Swiss astronaut Marco Sieber with two dreams: To visit Kosovo and the moon

Swiss astronaut Marco Sieber with two dreams: To visit Kosovo and the moon
 Marco Sieber
 Marco Sieber, born in Bienne in 1989, touches his dream with his fingertips. In April, he will begin his training for astronauts at the European Space Agency Training Center (ESA) in Cologne, Germany. Always fascinated by the world of space, the missions carried out by Claude Nicolier and aeronautics, he was recently accepted into the European Space Agency (ESA) on November 23, 2022. His file was selected from among 22,500 applications, reports the Swiss newspaper in Albanian Le

After completing his high school education in Burgdorf, he obtained his doctorate in medicine from the University of Bern in 2015. He had a dream of visiting and serving in Kosovo. And for this, he underwent his training as a parachute scout within the army and joined as the chief medical officer for the Swisscoy mission in Kosovo in 2018, reports the Swiss newspaper in Albanian Le

 Three years ago, Marco Sieber became an emergency doctor for Air-Glaciers. A former paratrooper in the army, he holds a private pilot's license. He has worked as a helicopter emergency doctor and anesthesiologist in Bern and Interlaken (BE). The Albanian Swiss newspaper Le has learned that the young Austrian Swiss was also the chief medical officer at Swisscoy in Kosovo. In addition to German and Swiss German, he speaks fluent English and French.

The new class of astronaut candidates from the European Space Agency (ESA), including Swiss Marco Sieber, were "enthusiastic" at the end of the first month of training. They will be officially consecrated in the spring of 2024.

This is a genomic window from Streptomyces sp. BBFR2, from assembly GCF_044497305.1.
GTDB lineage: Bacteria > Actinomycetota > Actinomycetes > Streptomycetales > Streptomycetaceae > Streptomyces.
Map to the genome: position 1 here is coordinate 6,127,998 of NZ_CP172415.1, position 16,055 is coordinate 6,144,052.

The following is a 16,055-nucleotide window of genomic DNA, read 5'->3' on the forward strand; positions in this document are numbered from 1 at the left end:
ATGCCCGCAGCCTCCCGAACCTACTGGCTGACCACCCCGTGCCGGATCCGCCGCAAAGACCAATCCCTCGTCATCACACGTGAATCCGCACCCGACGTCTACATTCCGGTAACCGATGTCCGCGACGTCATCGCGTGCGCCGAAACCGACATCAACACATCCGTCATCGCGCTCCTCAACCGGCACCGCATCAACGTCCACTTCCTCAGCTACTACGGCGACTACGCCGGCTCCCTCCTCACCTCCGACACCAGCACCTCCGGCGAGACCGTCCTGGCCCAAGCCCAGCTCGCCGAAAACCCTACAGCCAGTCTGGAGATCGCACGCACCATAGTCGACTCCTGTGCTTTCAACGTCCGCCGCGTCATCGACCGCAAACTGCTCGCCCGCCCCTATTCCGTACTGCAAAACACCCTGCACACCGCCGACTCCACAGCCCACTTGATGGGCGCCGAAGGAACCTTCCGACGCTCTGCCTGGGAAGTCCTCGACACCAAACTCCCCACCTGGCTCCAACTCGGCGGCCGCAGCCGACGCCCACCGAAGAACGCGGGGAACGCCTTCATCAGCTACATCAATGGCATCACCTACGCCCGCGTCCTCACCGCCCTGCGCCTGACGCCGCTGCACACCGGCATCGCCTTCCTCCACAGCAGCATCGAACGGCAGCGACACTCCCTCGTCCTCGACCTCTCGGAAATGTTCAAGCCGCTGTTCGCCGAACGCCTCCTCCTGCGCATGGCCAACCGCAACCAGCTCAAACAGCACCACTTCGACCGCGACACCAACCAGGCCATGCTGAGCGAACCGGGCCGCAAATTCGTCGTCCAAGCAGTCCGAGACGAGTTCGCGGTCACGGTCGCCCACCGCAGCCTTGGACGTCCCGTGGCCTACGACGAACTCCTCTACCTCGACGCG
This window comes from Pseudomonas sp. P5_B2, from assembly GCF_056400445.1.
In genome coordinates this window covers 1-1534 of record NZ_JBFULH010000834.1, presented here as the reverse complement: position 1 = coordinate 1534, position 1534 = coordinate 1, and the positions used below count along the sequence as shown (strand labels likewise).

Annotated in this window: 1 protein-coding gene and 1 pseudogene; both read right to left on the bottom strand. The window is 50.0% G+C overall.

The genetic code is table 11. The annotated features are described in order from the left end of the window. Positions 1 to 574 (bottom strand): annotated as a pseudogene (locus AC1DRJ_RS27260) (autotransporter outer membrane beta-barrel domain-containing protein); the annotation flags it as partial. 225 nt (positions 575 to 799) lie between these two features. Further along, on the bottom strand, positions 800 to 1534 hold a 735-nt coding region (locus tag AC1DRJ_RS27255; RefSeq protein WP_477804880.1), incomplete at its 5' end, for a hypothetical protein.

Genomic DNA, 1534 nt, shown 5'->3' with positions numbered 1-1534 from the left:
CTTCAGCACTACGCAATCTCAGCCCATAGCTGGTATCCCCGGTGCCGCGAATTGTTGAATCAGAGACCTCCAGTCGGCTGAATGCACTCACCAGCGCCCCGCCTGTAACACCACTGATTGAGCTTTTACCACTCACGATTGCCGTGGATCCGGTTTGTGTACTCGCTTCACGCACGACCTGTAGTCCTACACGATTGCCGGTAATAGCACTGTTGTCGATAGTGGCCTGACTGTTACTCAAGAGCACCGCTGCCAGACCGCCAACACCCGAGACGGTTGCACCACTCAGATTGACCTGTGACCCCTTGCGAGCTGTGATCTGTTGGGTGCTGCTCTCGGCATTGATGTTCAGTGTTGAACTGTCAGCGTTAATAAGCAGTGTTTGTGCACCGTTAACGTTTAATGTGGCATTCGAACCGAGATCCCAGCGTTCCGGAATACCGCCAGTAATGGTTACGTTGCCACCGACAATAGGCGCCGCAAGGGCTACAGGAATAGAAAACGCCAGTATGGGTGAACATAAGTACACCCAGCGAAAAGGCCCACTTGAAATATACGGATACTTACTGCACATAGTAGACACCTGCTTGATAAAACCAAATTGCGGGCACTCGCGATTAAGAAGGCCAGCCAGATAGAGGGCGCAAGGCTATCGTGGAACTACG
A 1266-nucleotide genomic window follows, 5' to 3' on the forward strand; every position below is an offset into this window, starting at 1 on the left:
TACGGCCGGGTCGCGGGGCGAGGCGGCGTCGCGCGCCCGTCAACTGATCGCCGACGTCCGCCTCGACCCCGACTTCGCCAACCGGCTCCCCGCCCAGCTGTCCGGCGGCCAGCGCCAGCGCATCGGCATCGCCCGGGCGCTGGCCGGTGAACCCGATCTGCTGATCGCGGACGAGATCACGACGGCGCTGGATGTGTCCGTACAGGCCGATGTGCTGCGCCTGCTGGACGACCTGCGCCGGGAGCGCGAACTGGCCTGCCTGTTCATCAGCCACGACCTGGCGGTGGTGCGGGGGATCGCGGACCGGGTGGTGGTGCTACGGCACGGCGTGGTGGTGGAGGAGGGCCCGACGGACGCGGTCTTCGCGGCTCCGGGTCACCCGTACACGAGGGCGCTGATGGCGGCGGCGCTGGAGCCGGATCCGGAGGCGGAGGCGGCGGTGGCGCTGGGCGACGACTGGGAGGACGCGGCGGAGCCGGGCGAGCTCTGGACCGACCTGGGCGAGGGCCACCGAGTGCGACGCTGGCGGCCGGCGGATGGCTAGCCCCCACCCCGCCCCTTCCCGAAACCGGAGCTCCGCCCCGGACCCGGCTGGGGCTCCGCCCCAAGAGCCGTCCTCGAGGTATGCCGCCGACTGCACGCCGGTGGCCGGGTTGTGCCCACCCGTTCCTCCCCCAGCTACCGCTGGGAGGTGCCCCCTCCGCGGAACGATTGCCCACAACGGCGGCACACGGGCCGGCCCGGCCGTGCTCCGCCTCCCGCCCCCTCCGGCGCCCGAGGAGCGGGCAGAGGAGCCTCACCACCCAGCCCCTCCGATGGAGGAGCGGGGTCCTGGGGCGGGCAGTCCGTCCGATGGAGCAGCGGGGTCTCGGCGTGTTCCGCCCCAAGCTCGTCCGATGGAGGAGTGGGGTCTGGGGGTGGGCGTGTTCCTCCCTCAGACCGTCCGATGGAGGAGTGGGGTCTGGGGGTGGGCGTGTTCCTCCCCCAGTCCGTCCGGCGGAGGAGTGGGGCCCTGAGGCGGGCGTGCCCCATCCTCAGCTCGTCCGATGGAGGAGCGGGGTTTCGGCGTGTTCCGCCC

The new ESA flight was presented to the media on Wednesday at a press conference at the European Astronaut Centre in Cologne, Germany. In addition to Marco Sieber, it includes Belgian Raphaël Liégeois, Frenchwoman Sophie Adenot, Spaniard Pablo Álvarez Fernández, and Briton Rosemary Coogan.

Their basic training is expected to continue until the end of May 2024. From 2025 to 2030, each of the five is expected to have had the opportunity to perform at least one long mission (possibly six months) on the International Space Station (ISS). And why not, one or more of them may participate in the Artemis lunar exploration program from 2030, preparing for a future mission to Mars.

"I am particularly pleased with the practical learning," said Marco Sieber before the press. The first month was mainly spent on biology and physics lessons as well as sports training, added the 34-year-old doctor from Bern.

ESA's new career astronaut group was announced last November after a selection process that included 22,500 applications, including 668 from Switzerland.

In the footsteps of Claude Nicollier: Marco Sieber graduated from high school in Burgdorf (BE) before obtaining a doctorate in medicine from the University of Bern, specializing in robotic surgery. At the time of his appointment, he was working as a medical assistant in urology at the Centre hospitalier de Bienne (BE).
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